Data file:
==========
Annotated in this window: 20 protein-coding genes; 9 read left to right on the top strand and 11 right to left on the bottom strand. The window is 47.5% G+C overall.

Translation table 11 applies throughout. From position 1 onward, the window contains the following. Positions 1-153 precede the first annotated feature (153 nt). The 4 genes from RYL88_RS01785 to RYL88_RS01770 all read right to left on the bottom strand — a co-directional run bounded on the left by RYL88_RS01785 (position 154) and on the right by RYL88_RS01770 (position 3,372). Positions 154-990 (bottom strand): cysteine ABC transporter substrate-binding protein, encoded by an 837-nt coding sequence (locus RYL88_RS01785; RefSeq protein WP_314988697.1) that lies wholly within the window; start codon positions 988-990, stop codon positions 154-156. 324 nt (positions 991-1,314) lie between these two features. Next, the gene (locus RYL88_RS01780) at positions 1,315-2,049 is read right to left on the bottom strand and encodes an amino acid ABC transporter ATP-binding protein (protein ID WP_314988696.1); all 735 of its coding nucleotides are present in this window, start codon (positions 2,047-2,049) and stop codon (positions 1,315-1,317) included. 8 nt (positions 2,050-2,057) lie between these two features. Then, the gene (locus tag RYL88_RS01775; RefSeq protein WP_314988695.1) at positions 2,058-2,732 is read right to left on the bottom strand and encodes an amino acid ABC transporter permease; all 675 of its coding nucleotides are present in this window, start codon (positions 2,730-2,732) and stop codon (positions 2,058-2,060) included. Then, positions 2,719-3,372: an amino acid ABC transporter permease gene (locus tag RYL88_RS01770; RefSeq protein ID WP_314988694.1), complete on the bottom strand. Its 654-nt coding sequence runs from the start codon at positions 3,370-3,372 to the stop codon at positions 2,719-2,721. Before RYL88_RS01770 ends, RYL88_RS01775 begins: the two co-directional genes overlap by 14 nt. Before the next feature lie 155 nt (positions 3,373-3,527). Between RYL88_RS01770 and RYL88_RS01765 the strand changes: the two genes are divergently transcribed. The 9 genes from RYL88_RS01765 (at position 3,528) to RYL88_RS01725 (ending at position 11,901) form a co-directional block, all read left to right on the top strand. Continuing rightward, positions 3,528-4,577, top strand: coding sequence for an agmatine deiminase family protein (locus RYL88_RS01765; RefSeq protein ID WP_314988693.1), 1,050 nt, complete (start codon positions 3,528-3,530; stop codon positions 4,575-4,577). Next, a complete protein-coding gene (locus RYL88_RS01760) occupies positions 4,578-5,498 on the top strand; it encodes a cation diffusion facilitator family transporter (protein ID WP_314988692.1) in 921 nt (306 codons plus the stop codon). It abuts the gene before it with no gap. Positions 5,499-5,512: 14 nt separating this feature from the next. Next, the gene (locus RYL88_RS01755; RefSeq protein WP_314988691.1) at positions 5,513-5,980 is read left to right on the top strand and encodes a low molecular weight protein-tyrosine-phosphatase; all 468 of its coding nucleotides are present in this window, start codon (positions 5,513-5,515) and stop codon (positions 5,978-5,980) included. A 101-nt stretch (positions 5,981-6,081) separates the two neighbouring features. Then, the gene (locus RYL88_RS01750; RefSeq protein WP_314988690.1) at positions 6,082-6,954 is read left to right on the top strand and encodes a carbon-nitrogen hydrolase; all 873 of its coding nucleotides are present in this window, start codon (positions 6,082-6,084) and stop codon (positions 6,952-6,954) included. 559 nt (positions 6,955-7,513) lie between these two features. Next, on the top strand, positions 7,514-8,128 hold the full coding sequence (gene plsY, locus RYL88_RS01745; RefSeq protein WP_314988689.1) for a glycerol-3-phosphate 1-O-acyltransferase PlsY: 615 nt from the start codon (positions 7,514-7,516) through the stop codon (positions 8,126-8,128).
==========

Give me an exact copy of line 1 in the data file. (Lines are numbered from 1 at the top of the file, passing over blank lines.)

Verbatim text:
Annotated in this window: 20 protein-coding genes; 9 read left to right on the top strand and 11 right to left on the bottom strand. The window is 47.5% G+C overall.